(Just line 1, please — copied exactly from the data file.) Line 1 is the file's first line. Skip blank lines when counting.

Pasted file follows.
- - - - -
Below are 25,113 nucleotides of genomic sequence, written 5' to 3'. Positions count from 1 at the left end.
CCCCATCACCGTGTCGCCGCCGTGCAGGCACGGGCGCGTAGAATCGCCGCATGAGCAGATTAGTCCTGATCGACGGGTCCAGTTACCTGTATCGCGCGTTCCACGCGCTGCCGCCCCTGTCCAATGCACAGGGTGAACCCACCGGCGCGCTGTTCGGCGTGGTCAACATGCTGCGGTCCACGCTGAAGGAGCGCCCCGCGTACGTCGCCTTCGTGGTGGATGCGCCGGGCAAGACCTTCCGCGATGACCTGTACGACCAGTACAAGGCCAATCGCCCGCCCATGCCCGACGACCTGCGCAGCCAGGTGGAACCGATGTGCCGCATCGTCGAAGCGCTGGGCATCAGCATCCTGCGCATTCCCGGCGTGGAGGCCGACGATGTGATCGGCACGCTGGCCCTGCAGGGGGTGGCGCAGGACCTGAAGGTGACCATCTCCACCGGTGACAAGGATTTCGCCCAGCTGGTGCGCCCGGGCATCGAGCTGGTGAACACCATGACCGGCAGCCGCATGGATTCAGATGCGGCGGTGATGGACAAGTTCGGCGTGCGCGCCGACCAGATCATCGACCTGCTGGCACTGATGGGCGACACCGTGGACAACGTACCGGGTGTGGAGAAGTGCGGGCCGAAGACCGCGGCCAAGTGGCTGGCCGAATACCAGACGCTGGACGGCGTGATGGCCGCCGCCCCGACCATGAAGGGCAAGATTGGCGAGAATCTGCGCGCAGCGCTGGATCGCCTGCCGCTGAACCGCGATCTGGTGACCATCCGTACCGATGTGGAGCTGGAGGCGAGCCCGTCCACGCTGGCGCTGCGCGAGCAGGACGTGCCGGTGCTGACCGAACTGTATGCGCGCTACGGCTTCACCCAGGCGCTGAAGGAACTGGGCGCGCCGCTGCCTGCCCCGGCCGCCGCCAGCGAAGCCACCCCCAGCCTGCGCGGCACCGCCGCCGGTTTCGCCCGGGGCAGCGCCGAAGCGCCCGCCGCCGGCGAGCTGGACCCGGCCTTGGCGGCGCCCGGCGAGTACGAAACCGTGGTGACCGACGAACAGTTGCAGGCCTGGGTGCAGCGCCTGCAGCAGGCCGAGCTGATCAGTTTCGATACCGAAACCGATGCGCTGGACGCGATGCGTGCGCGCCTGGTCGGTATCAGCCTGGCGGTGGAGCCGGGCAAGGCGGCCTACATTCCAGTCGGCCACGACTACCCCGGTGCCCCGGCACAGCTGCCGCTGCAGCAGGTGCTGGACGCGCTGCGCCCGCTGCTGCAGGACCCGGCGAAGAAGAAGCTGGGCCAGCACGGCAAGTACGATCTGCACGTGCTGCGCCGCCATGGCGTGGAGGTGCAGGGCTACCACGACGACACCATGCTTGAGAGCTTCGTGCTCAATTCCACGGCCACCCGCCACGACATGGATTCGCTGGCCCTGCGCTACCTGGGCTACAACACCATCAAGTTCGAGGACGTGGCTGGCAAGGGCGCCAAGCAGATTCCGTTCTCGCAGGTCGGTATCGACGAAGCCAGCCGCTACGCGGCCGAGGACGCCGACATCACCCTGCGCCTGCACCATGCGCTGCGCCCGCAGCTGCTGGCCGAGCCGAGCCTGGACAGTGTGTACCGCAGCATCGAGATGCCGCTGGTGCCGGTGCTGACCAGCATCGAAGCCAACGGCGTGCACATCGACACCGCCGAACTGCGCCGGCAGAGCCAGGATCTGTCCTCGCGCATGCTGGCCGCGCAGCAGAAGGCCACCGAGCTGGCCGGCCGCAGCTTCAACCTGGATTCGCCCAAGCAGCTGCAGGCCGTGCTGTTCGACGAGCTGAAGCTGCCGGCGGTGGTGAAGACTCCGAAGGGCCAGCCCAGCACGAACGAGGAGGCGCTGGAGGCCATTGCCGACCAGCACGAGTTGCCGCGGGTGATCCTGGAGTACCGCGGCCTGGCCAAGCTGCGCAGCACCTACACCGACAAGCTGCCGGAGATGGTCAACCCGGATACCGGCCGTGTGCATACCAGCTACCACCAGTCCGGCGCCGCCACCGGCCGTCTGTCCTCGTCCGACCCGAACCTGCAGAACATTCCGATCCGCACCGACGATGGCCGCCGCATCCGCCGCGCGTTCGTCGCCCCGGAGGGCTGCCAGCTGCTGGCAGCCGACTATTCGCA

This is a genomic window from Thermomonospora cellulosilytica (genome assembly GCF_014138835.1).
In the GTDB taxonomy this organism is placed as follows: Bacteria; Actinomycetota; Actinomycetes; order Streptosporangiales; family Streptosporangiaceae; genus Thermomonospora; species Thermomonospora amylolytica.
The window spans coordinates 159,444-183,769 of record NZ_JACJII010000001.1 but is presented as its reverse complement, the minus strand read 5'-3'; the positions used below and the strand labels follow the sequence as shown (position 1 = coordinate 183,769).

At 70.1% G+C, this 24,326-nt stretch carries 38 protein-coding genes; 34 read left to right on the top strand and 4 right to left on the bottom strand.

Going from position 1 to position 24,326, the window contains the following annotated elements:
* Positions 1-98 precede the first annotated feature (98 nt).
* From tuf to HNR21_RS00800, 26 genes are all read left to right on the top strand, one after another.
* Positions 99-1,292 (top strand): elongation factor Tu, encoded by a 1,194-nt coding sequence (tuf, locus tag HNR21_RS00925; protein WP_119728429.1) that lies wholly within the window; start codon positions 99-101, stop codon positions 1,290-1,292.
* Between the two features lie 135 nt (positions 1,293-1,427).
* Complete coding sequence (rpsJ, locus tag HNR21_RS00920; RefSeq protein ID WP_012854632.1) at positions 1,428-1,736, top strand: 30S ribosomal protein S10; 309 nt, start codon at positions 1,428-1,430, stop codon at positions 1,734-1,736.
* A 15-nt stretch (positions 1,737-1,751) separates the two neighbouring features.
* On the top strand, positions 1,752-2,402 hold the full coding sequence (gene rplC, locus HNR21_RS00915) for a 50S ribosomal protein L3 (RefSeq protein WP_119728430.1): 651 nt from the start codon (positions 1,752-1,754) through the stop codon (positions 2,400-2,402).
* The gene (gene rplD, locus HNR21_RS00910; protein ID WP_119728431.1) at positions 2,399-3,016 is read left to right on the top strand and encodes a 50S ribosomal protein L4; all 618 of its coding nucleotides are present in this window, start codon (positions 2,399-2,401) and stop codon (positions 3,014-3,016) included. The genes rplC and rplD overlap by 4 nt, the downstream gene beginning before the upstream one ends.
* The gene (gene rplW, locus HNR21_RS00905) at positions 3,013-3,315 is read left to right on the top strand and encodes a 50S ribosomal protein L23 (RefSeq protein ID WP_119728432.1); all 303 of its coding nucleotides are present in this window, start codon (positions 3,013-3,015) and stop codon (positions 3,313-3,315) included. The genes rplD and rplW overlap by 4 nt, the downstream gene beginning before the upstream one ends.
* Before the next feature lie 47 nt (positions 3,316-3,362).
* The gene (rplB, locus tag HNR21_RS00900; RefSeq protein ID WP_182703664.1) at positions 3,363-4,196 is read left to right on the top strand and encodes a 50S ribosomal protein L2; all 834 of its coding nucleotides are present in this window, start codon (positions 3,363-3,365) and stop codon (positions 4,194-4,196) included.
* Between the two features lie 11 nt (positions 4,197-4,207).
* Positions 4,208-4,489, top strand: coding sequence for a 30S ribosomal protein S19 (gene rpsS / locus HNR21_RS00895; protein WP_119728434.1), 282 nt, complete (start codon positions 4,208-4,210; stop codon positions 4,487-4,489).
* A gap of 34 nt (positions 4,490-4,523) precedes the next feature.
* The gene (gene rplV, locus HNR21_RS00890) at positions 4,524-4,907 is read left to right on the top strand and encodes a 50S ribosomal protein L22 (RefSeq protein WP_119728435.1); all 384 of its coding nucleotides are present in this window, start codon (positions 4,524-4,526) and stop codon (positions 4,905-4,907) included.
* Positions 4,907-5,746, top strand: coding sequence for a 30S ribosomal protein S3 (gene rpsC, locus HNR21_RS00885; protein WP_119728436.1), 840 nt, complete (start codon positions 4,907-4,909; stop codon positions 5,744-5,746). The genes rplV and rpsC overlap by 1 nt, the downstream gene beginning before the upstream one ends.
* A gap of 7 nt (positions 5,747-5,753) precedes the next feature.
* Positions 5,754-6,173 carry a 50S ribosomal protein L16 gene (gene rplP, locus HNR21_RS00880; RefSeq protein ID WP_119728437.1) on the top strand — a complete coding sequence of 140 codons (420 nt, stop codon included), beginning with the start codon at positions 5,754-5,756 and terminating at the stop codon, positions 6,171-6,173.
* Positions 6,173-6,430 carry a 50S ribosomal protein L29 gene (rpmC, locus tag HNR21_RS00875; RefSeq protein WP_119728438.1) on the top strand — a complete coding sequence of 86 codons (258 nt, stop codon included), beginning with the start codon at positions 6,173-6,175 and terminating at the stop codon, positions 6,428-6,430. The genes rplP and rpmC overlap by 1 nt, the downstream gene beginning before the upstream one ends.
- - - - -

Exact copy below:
Below are 25,113 nucleotides of genomic sequence, written 5' to 3'. Positions count from 1 at the left end.